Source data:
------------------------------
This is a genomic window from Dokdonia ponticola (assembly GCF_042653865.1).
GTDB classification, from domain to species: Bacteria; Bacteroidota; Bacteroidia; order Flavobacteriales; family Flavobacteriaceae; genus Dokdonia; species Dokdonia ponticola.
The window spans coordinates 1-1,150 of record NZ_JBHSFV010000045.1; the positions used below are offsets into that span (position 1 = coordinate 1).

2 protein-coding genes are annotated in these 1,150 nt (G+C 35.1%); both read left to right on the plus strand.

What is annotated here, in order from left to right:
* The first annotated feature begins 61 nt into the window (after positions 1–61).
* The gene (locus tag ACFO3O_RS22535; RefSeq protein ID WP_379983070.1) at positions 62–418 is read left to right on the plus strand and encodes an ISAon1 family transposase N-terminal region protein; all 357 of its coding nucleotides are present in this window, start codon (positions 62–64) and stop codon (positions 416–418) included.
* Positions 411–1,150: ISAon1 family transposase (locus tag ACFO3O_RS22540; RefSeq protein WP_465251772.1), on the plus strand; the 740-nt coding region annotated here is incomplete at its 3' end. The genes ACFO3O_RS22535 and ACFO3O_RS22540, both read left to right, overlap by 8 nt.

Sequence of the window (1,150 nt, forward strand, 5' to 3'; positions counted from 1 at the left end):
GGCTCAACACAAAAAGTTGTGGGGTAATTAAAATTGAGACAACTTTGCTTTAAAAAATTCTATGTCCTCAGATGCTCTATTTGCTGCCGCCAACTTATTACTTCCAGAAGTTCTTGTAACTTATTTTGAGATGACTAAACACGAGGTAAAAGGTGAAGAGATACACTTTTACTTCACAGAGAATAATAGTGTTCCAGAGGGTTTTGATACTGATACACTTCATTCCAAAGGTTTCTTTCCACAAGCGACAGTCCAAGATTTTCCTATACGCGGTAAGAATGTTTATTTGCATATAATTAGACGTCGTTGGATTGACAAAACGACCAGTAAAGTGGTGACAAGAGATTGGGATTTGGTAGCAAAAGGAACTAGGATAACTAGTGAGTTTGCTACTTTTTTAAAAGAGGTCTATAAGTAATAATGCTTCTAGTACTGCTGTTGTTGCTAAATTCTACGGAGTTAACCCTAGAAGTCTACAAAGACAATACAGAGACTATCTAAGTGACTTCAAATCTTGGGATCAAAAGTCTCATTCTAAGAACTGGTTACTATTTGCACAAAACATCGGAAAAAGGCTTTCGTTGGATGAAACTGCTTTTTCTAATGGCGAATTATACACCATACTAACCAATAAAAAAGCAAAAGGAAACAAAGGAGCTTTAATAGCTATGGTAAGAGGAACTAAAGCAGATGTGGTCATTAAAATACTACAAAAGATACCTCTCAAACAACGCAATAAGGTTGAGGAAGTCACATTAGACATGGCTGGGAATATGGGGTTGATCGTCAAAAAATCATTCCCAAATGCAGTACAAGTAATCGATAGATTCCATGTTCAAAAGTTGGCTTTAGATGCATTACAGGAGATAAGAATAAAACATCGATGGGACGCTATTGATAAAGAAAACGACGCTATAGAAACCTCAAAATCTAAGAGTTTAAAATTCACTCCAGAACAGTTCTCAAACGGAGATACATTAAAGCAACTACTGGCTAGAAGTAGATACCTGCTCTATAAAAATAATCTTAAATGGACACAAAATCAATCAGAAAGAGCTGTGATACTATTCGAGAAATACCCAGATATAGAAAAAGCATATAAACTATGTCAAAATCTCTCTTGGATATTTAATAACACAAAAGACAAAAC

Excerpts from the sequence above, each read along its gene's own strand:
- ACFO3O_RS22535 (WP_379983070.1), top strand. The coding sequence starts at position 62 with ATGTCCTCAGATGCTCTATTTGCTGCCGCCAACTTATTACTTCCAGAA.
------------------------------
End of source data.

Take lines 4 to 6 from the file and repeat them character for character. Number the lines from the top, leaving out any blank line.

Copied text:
2 protein-coding genes are annotated in these 1,150 nt (G+C 35.1%); both read left to right on the plus strand.

What is annotated here, in order from left to right:
* The first annotated feature begins 61 nt into the window (after positions 1–61).